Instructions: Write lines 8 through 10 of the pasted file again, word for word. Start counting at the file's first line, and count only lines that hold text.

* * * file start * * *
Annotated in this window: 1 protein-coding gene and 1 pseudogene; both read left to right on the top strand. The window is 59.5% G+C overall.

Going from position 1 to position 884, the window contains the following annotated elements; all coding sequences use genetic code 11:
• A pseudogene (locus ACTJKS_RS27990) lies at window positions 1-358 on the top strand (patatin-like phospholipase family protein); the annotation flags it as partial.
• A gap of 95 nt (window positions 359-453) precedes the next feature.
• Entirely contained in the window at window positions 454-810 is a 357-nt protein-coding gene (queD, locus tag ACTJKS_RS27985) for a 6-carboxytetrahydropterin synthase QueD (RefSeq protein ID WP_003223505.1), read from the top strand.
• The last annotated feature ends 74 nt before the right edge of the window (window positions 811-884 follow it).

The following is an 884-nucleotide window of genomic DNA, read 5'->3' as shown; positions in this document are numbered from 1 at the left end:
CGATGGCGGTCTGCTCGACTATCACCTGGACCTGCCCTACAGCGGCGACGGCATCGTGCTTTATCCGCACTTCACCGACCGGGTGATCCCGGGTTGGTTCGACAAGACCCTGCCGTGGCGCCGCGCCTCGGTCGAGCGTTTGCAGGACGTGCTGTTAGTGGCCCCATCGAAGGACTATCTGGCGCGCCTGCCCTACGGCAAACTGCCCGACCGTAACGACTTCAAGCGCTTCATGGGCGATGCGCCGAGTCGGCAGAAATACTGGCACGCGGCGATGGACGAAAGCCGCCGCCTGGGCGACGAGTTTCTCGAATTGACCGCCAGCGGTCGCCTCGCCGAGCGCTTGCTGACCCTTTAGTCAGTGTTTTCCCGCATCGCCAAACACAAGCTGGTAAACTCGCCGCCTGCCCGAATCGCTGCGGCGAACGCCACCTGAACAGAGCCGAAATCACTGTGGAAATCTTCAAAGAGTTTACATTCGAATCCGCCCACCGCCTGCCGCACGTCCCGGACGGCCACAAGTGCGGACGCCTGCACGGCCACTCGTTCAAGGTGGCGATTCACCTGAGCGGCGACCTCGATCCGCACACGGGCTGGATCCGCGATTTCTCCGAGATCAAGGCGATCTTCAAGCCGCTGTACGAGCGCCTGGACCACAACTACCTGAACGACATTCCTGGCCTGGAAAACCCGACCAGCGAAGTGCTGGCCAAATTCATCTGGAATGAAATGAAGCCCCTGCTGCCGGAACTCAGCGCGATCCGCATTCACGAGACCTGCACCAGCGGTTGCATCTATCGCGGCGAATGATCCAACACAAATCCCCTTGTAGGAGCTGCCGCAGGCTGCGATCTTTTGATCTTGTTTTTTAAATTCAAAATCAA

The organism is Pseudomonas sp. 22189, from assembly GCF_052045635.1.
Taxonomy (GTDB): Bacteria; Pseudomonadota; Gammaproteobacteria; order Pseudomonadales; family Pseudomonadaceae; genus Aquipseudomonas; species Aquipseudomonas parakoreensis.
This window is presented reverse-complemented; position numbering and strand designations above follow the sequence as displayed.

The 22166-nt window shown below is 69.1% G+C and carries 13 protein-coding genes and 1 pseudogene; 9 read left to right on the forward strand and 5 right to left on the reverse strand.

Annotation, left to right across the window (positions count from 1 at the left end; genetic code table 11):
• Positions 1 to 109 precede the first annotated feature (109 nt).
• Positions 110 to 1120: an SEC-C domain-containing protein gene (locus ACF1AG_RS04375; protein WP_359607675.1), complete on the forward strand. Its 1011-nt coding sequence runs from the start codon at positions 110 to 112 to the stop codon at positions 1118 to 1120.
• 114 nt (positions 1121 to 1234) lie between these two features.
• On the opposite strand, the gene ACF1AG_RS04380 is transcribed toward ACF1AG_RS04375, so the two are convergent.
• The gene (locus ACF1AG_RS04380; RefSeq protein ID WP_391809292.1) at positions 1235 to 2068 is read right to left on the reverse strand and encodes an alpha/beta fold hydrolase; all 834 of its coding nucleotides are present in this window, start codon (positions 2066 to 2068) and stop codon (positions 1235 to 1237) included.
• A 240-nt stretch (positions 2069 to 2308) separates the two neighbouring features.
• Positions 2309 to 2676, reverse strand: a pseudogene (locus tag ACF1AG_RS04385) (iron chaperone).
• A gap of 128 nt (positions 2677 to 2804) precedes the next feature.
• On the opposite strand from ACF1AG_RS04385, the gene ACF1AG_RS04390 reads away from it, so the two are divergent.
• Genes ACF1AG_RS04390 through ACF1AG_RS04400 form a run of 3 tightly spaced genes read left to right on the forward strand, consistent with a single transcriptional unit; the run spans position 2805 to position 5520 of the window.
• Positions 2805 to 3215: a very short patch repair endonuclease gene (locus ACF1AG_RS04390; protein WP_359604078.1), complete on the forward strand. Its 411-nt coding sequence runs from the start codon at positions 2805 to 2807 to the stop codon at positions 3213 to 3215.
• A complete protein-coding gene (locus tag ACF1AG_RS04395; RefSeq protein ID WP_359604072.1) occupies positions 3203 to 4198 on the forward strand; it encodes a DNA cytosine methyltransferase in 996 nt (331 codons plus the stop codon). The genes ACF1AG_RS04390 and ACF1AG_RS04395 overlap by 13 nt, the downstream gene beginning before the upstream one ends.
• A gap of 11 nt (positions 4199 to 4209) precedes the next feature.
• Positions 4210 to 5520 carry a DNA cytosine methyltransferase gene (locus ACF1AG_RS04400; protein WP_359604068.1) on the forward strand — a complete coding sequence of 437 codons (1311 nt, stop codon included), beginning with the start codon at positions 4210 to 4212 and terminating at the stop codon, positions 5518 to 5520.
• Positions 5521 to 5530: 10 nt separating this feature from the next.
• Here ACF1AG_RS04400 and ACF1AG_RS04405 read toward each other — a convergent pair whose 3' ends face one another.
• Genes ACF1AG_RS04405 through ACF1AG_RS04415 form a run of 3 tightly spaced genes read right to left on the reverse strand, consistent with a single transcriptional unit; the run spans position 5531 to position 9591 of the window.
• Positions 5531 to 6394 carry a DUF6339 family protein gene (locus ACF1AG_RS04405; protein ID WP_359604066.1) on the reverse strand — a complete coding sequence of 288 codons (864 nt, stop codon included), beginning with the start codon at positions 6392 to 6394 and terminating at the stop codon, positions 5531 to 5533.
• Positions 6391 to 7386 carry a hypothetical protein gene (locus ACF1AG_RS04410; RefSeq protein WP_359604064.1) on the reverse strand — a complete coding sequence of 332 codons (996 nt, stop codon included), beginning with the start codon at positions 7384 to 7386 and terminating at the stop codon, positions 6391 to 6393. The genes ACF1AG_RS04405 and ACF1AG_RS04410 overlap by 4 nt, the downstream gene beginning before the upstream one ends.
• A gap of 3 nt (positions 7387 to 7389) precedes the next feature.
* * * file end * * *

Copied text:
CGATGGCGGTCTGCTCGACTATCACCTGGACCTGCCCTACAGCGGCGACGGCATCGTGCTTTATCCGCACTTCACCGACCGGGTGATCCCGGGTTGGTTCGACAAGACCCTGCCGTGGCGCCGCGCCTCGGTCGAGCGTTTGCAGGACGTGCTGTTAGTGGCCCCATCGAAGGACTATCTGGCGCGCCTGCCCTACGGCAAACTGCCCGACCGTAACGACTTCAAGCGCTTCATGGGCGATGCGCCGAGTCGGCAGAAATACTGGCACGCGGCGATGGACGAAAGCCGCCGCCTGGGCGACGAGTTTCTCGAATTGACCGCCAGCGGTCGCCTCGCCGAGCGCTTGCTGACCCTTTAGTCAGTGTTTTCCCGCATCGCCAAACACAAGCTGGTAAACTCGCCGCCTGCCCGAATCGCTGCGGCGAACGCCACCTGAACAGAGCCGAAATCACTGTGGAAATCTTCAAAGAGTTTACATTCGAATCCGCCCACCGCCTGCCGCACGTCCCGGACGGCCACAAGTGCGGACGCCTGCACGGCCACTCGTTCAAGGTGGCGATTCACCTGAGCGGCGACCTCGATCCGCACACGGGCTGGATCCGCGATTTCTCCGAGATCAAGGCGATCTTCAAGCCGCTGTACGAGCGCCTGGACCACAACTACCTGAACGACATTCCTGGCCTGGAAAACCCGACCAGCGAAGTGCTGGCCAAATTCATCTGGAATGAAATGAAGCCCCTGCTGCCGGAACTCAGCGCGATCCGCATTCACGAGACCTGCACCAGCGGTTGCATCTATCGCGGCGAATGATCCAACACAAATCCCCTTGTAGGAGCTGCCGCAGGCTGCGATCTTTTGATCTTGTTTTTTAAATTCAAAATCAA

The organism is Pseudomonas sp. 22189, from assembly GCF_052045635.1.
Taxonomy (GTDB): Bacteria; Pseudomonadota; Gammaproteobacteria; order Pseudomonadales; family Pseudomonadaceae; genus Aquipseudomonas; species Aquipseudomonas parakoreensis.